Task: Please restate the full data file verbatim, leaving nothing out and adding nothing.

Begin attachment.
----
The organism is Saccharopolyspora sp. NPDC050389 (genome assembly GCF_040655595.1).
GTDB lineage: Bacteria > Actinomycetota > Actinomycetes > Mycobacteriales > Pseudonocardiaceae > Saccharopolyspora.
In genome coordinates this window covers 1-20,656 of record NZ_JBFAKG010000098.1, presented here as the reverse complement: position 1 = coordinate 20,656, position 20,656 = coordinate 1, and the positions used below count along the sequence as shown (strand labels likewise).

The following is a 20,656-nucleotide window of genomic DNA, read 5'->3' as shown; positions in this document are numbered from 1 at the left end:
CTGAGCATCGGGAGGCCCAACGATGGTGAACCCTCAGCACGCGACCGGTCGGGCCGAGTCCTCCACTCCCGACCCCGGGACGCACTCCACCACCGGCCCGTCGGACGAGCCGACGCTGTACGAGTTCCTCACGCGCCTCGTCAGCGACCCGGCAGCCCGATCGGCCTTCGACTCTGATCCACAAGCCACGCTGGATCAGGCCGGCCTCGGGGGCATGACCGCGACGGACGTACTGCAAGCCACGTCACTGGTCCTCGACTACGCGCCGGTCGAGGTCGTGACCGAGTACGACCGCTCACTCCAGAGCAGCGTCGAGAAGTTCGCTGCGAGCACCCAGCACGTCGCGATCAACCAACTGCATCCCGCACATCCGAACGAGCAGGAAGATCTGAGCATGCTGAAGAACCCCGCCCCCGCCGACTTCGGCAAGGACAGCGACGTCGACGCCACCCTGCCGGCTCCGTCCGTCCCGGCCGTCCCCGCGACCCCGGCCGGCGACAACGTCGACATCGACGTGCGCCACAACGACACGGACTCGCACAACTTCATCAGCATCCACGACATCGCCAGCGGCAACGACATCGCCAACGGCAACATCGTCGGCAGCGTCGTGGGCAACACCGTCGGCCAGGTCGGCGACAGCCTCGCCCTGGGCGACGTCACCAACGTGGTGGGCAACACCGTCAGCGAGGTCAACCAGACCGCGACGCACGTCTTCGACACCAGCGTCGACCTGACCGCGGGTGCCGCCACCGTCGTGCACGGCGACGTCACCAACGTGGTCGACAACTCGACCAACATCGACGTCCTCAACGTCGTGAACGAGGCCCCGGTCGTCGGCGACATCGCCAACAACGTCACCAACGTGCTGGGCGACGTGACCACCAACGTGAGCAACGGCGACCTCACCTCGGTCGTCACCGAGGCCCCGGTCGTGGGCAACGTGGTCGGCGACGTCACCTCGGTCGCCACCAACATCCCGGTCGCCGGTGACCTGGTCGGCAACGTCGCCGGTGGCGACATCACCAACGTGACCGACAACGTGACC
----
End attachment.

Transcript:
The organism is Saccharopolyspora sp. NPDC050389 (genome assembly GCF_040655595.1).
GTDB lineage: Bacteria > Actinomycetota > Actinomycetes > Mycobacteriales > Pseudonocardiaceae > Saccharopolyspora.
In genome coordinates this window covers 1-20,656 of record NZ_JBFAKG010000098.1, presented here as the reverse complement: position 1 = coordinate 20,656, position 20,656 = coordinate 1, and the positions used below count along the sequence as shown (strand labels likewise).

The following is a 20,656-nucleotide window of genomic DNA, read 5'->3' as shown; positions in this document are numbered from 1 at the left end:
CTGAGCATCGGGAGGCCCAACGATGGTGAACCCTCAGCACGCGACCGGTCGGGCCGAGTCCTCCACTCCCGACCCCGGGACGCACTCCACCACCGGCCCGTCGGACGAGCCGACGCTGTACGAGTTCCTCACGCGCCTCGTCAGCGACCCGGCAGCCCGATCGGCCTTCGACTCTGATCCACAAGCCACGCTGGATCAGGCCGGCCTCGGGGGCATGACCGCGACGGACGTACTGCAAGCCACGTCACTGGTCCTCGACTACGCGCCGGTCGAGGTCGTGACCGAGTACGACCGCTCACTCCAGAGCAGCGTCGAGAAGTTCGCTGCGAGCACCCAGCACGTCGCGATCAACCAACTGCATCCCGCACATCCGAACGAGCAGGAAGATCTGAGCATGCTGAAGAACCCCGCCCCCGCCGACTTCGGCAAGGACAGCGACGTCGACGCCACCCTGCCGGCTCCGTCCGTCCCGGCCGTCCCCGCGACCCCGGCCGGCGACAACGTCGACATCGACGTGCGCCACAACGACACGGACTCGCACAACTTCATCAGCATCCACGACATCGCCAGCGGCAACGACATCGCCAACGGCAACATCGTCGGCAGCGTCGTGGGCAACACCGTCGGCCAGGTCGGCGACAGCCTCGCCCTGGGCGACGTCACCAACGTGGTGGGCAACACCGTCAGCGAGGTCAACCAGACCGCGACGCACGTCTTCGACACCAGCGTCGACCTGACCGCGGGTGCCGCCACCGTCGTGCACGGCGACGTCACCAACGTGGTCGACAACTCGACCAACATCGACGTCCTCAACGTCGTGAACGAGGCCCCGGTCGTCGGCGACATCGCCAACAACGTCACCAACGTGCTGGGCGACGTGACCACCAACGTGAGCAACGGCGACCTCACCTCGGTCGTCACCGAGGCCCCGGTCGTGGGCAACGTGGTCGGCGACGTCACCTCGGTCGCCACCAACATCCCGGTCGCCGGTGACCTGGTCGGCAACGTCGCCGGTGGCGACATCACCAACGTGACCGACAACGTGACC